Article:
How our "brutal" climate is cooking kids' ability to learn

Australia’s extreme weather is not just ravaging the environment – it’s cooking classrooms.

A simulation broadcast as part of Craig Reucassel’s ABC series Big Weather (and how to survive it) demonstrated how elevated classroom temperature can impact cognitive performance.

The exercise was filmed at a school in western Sydney and supervised by Australian Catholic University clinical exercise physiologist Phil Chapman who monitored the students’ heart rate, body core (tympanic) temperature and skin surface temperature using an infra-red camera.

Students completed a computer-based test that assessed reaction time and mental acuity in both a thermoneutral (21C) room and a classroom heated to 38C.

ACU School of Behavioural and Health Sciences senior lecturer Dr Chapman observed how the oppressive heat affected the children’s ability to concentrate.

The impact of thermal load was clear. Average response time during the Stroop test plummeted by 40 per cent in the hotter classroom as participants’ heartrates increased by up to 20 per cent.

“It’s very uncomfortable and thermal comfort is very closely related to how well you learn,” Dr Chapman said. “If you’re too far out of that comfort zone then learning really drops off a cliff.”

The simulation was based on a study published this year in the American Economic Journal: Economic Policy that showed students’ rate of learning decreases with an increase in the number of hot school days.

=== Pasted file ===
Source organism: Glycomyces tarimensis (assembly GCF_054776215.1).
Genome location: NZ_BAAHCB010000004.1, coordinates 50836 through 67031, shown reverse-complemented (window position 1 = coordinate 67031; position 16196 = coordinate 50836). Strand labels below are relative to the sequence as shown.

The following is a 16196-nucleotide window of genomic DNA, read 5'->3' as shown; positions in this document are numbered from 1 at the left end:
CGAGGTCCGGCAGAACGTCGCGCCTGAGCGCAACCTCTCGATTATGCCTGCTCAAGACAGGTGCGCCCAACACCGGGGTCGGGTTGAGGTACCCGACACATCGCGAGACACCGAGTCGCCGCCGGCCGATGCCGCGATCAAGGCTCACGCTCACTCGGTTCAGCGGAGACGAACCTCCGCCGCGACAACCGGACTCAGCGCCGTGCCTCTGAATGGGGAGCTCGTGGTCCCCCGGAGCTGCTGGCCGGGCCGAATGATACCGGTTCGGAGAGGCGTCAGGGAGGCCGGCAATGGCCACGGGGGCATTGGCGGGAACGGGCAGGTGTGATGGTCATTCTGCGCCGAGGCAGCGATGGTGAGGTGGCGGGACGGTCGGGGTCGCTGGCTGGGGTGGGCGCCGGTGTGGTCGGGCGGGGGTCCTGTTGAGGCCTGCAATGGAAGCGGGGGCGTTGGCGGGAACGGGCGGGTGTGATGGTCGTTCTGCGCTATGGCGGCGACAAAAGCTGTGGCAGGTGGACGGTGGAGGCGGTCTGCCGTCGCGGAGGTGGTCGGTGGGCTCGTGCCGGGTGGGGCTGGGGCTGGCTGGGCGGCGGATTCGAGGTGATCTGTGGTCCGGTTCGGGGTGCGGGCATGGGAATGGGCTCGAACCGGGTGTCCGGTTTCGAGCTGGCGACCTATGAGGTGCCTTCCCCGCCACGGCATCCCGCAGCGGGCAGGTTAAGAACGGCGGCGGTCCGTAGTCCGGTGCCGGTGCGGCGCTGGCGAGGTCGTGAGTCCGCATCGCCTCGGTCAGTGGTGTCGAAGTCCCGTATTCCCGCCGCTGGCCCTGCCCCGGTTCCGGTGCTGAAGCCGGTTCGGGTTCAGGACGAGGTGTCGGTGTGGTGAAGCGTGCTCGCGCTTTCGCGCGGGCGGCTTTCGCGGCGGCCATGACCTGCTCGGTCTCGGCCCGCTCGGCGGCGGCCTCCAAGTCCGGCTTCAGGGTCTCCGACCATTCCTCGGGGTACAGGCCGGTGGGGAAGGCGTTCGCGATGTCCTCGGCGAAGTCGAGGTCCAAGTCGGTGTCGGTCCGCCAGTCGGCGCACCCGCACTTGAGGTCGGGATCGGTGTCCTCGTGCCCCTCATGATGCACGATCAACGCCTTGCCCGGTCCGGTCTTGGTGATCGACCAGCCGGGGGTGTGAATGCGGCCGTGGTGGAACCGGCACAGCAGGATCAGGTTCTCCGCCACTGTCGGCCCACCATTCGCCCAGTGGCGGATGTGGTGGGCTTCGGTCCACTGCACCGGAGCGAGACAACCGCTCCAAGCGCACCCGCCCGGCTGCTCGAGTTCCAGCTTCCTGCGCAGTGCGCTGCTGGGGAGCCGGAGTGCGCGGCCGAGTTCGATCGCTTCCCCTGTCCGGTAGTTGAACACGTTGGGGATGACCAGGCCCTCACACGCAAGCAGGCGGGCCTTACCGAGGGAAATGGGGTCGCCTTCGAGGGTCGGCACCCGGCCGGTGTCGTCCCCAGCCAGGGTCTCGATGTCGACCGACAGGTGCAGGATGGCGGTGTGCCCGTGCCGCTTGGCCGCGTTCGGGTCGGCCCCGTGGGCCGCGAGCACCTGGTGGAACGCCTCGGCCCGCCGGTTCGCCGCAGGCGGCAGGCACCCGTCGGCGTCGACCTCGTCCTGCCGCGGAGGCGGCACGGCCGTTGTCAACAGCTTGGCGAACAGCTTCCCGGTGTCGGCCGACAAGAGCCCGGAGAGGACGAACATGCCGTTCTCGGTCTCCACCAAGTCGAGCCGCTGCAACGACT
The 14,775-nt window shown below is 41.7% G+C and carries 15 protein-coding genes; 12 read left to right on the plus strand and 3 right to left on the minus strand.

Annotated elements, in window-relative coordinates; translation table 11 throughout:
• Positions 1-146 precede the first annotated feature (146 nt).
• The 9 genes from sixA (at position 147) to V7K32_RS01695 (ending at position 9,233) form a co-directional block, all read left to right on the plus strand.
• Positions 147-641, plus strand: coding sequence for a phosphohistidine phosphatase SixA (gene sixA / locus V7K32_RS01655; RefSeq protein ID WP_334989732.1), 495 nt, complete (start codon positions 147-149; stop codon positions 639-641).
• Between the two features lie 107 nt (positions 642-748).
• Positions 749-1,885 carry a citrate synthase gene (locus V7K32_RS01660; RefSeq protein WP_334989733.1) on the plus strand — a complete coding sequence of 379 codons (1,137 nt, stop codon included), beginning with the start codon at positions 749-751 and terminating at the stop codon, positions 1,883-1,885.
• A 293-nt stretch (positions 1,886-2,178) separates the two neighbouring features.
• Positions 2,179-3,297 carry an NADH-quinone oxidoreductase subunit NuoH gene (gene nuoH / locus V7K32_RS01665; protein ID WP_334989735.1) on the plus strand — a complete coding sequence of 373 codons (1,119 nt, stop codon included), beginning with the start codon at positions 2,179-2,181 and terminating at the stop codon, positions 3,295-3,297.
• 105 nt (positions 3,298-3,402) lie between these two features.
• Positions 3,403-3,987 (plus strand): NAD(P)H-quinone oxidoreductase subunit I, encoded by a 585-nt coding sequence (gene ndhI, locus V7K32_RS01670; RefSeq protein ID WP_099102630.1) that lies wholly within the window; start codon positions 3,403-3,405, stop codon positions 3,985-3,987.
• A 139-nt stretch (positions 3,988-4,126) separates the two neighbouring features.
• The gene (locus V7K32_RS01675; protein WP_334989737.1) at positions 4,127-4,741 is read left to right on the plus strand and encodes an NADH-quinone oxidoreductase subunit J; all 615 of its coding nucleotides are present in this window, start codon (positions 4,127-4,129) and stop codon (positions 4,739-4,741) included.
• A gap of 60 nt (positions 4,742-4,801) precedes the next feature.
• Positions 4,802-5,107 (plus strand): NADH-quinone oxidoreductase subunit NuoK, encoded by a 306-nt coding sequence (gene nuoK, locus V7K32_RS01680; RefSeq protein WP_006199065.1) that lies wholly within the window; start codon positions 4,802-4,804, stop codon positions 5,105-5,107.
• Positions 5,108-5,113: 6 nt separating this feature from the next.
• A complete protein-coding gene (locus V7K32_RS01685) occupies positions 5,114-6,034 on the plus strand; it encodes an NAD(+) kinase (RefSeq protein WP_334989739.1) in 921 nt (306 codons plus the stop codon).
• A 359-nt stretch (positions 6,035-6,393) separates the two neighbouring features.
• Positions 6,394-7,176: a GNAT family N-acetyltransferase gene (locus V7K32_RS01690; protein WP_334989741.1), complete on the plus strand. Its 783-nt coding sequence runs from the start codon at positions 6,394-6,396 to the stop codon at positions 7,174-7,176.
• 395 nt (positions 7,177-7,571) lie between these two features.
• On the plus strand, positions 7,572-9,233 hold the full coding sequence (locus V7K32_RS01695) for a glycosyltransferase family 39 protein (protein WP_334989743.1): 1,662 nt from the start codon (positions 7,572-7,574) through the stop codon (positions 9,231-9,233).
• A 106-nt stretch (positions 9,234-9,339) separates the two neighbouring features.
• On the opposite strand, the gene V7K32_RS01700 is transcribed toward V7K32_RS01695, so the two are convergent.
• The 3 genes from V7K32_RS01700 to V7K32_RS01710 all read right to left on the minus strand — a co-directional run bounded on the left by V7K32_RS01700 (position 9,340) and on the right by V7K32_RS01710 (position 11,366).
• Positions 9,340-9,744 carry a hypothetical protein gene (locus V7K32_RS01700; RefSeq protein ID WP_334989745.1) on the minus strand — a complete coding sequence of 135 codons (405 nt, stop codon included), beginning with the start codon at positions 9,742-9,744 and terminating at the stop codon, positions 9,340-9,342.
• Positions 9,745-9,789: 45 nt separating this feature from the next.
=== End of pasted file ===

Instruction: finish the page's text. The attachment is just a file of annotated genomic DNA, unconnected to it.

“It was utterly brutal working in that kind of heat,” Reucassel said.

Shot on the frontlines during Australia’s Black Summer of 2019-20, the three-part series aired on ABC and iview has delivered an urgent and empowering message of how weather is changing and what can be done to survive it.

Big Weather presenter Reucassel charted the 2019-20 summer as oppressive heatwaves set temperature records that lead to Australia’s worst fire season on record. Over this period more than 20 million hectares of forest went up in flames: a fifth of the continent's forest and an area twice the size of Belgium.

“If last summer taught us anything it's that we have to be prepared to deal with the worst,” Reucassel said. “Big Weather showed me the amazing strength of families and communities who know how to look out for one another.”

 

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